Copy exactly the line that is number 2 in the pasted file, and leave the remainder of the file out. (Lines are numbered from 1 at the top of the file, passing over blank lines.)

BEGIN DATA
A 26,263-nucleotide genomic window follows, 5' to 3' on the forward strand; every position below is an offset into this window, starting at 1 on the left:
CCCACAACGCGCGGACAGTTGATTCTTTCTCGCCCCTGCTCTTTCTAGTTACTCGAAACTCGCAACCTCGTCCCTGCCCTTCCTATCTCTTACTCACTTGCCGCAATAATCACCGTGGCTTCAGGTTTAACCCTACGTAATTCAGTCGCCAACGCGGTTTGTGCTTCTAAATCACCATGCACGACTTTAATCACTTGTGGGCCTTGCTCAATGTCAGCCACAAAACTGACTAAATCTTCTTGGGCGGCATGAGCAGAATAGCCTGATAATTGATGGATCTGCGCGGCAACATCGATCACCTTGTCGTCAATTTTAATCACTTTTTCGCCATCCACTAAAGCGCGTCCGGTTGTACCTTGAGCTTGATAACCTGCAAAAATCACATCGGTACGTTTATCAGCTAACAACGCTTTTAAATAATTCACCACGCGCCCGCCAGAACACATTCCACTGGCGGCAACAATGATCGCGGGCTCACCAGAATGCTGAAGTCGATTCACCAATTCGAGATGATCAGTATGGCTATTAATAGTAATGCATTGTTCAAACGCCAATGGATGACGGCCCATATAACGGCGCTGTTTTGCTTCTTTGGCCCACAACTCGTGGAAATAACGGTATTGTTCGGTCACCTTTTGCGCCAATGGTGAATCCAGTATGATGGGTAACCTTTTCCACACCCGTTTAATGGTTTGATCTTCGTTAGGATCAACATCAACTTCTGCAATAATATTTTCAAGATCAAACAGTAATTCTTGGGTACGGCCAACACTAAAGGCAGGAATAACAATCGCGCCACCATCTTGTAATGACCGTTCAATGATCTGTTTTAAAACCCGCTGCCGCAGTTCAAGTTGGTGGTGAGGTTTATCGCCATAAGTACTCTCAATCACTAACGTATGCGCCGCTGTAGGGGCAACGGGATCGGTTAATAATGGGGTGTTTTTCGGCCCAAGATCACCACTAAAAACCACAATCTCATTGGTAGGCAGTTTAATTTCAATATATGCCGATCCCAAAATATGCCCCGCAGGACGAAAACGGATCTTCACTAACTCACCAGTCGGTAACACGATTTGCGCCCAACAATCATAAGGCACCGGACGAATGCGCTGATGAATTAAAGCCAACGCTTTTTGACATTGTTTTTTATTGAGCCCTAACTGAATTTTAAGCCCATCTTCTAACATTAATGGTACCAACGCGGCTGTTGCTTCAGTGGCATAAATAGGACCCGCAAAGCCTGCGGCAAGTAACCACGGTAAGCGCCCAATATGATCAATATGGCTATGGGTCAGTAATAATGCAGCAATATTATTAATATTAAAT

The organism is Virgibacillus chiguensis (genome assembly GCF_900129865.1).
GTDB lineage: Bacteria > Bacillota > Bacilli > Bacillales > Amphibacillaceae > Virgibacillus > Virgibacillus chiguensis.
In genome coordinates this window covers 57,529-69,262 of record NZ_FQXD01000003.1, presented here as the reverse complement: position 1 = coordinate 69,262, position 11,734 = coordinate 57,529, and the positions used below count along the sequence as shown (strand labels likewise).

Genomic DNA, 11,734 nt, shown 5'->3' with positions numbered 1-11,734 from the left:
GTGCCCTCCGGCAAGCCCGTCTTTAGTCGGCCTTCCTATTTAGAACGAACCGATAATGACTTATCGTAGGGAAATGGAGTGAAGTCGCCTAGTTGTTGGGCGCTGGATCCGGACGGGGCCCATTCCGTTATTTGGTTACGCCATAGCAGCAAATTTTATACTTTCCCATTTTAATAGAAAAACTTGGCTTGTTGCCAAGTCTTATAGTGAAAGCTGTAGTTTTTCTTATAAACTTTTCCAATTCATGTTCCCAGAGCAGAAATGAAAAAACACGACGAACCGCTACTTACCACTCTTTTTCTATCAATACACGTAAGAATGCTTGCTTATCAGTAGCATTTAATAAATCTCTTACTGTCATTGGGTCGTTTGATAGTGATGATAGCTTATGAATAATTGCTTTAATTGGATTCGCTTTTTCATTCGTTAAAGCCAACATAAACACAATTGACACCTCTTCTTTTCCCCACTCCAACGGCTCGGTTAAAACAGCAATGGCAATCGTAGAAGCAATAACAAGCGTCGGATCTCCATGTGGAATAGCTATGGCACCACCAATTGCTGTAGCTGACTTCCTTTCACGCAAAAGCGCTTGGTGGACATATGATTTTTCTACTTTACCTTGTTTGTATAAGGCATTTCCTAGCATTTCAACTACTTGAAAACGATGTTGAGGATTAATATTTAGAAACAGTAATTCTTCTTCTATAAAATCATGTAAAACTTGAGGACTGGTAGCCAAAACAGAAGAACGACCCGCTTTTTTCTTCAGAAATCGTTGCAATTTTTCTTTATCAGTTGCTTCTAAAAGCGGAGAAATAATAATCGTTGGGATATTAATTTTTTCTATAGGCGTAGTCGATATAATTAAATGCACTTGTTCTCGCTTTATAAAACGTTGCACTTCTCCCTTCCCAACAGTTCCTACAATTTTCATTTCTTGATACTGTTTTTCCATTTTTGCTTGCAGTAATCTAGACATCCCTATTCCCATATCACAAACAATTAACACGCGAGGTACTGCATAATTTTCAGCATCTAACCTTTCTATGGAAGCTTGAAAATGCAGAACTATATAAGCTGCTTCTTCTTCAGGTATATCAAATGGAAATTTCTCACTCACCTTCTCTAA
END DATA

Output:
CCCACAACGCGCGGACAGTTGATTCTTTCTCGCCCCTGCTCTTTCTAGTTACTCGAAACTCGCAACCTCGTCCCTGCCCTTCCTATCTCTTACTCACTTGCCGCAATAATCACCGTGGCTTCAGGTTTAACCCTACGTAATTCAGTCGCCAACGCGGTTTGTGCTTCTAAATCACCATGCACGACTTTAATCACTTGTGGGCCTTGCTCAATGTCAGCCACAAAACTGACTAAATCTTCTTGGGCGGCATGAGCAGAATAGCCTGATAATTGATGGATCTGCGCGGCAACATCGATCACCTTGTCGTCAATTTTAATCACTTTTTCGCCATCCACTAAAGCGCGTCCGGTTGTACCTTGAGCTTGATAACCTGCAAAAATCACATCGGTACGTTTATCAGCTAACAACGCTTTTAAATAATTCACCACGCGCCCGCCAGAACACATTCCACTGGCGGCAACAATGATCGCGGGCTCACCAGAATGCTGAAGTCGATTCACCAATTCGAGATGATCAGTATGGCTATTAATAGTAATGCATTGTTCAAACGCCAATGGATGACGGCCCATATAACGGCGCTGTTTTGCTTCTTTGGCCCACAACTCGTGGAAATAACGGTATTGTTCGGTCACCTTTTGCGCCAATGGTGAATCCAGTATGATGGGTAACCTTTTCCACACCCGTTTAATGGTTTGATCTTCGTTAGGATCAACATCAACTTCTGCAATAATATTTTCAAGATCAAACAGTAATTCTTGGGTACGGCCAACACTAAAGGCAGGAATAACAATCGCGCCACCATCTTGTAATGACCGTTCAATGATCTGTTTTAAAACCCGCTGCCGCAGTTCAAGTTGGTGGTGAGGTTTATCGCCATAAGTACTCTCAATCACTAACGTATGCGCCGCTGTAGGGGCAACGGGATCGGTTAATAATGGGGTGTTTTTCGGCCCAAGATCACCACTAAAAACCACAATCTCATTGGTAGGCAGTTTAATTTCAATATATGCCGATCCCAAAATATGCCCCGCAGGACGAAAACGGATCTTCACTAACTCACCAGTCGGTAACACGATTTGCGCCCAACAATCATAAGGCACCGGACGAATGCGCTGATGAATTAAAGCCAACGCTTTTTGACATTGTTTTTTATTGAGCCCTAACTGAATTTTAAGCCCATCTTCTAACATTAATGGTACCAACGCGGCTGTTGCTTCAGTGGCATAAATAGGACCCGCAAAGCCTGCGGCAAGTAACCACGGTAAGCGCCCAATATGATCAATATGGCTATGGGTCAGTAATAATGCAGCAATATTATTAATATTAAAT